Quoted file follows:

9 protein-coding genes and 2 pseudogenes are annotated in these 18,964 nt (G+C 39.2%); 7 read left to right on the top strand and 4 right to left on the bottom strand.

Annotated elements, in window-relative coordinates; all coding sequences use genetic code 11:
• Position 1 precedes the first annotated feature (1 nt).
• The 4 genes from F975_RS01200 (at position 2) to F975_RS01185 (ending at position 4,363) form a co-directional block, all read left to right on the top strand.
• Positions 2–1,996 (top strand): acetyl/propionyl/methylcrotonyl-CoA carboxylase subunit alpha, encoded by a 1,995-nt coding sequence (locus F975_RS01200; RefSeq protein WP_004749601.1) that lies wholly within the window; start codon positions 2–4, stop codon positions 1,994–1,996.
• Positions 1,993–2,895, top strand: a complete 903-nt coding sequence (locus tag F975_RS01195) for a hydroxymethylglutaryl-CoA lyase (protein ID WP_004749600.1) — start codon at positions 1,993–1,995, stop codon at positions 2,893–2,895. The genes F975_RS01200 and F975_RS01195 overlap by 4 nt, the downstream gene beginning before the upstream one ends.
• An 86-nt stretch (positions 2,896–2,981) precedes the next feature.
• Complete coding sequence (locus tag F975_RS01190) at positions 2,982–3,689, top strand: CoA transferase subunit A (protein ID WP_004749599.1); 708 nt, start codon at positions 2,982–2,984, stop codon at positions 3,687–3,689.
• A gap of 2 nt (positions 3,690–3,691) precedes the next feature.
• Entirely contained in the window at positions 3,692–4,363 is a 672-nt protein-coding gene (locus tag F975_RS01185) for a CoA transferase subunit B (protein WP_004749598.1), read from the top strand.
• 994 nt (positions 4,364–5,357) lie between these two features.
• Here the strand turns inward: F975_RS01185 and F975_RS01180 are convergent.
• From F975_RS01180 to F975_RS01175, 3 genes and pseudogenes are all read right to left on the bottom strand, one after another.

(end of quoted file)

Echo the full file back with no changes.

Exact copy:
9 protein-coding genes and 2 pseudogenes are annotated in these 18,964 nt (G+C 39.2%); 7 read left to right on the top strand and 4 right to left on the bottom strand.

Annotated elements, in window-relative coordinates; all coding sequences use genetic code 11:
• Position 1 precedes the first annotated feature (1 nt).
• The 4 genes from F975_RS01200 (at position 2) to F975_RS01185 (ending at position 4,363) form a co-directional block, all read left to right on the top strand.
• Positions 2–1,996 (top strand): acetyl/propionyl/methylcrotonyl-CoA carboxylase subunit alpha, encoded by a 1,995-nt coding sequence (locus F975_RS01200; RefSeq protein WP_004749601.1) that lies wholly within the window; start codon positions 2–4, stop codon positions 1,994–1,996.
• Positions 1,993–2,895, top strand: a complete 903-nt coding sequence (locus tag F975_RS01195) for a hydroxymethylglutaryl-CoA lyase (protein ID WP_004749600.1) — start codon at positions 1,993–1,995, stop codon at positions 2,893–2,895. The genes F975_RS01200 and F975_RS01195 overlap by 4 nt, the downstream gene beginning before the upstream one ends.
• An 86-nt stretch (positions 2,896–2,981) precedes the next feature.
• Complete coding sequence (locus tag F975_RS01190) at positions 2,982–3,689, top strand: CoA transferase subunit A (protein ID WP_004749599.1); 708 nt, start codon at positions 2,982–2,984, stop codon at positions 3,687–3,689.
• A gap of 2 nt (positions 3,690–3,691) precedes the next feature.
• Entirely contained in the window at positions 3,692–4,363 is a 672-nt protein-coding gene (locus tag F975_RS01185) for a CoA transferase subunit B (protein WP_004749598.1), read from the top strand.
• 994 nt (positions 4,364–5,357) lie between these two features.
• Here the strand turns inward: F975_RS01185 and F975_RS01180 are convergent.
• From F975_RS01180 to F975_RS01175, 3 genes and pseudogenes are all read right to left on the bottom strand, one after another.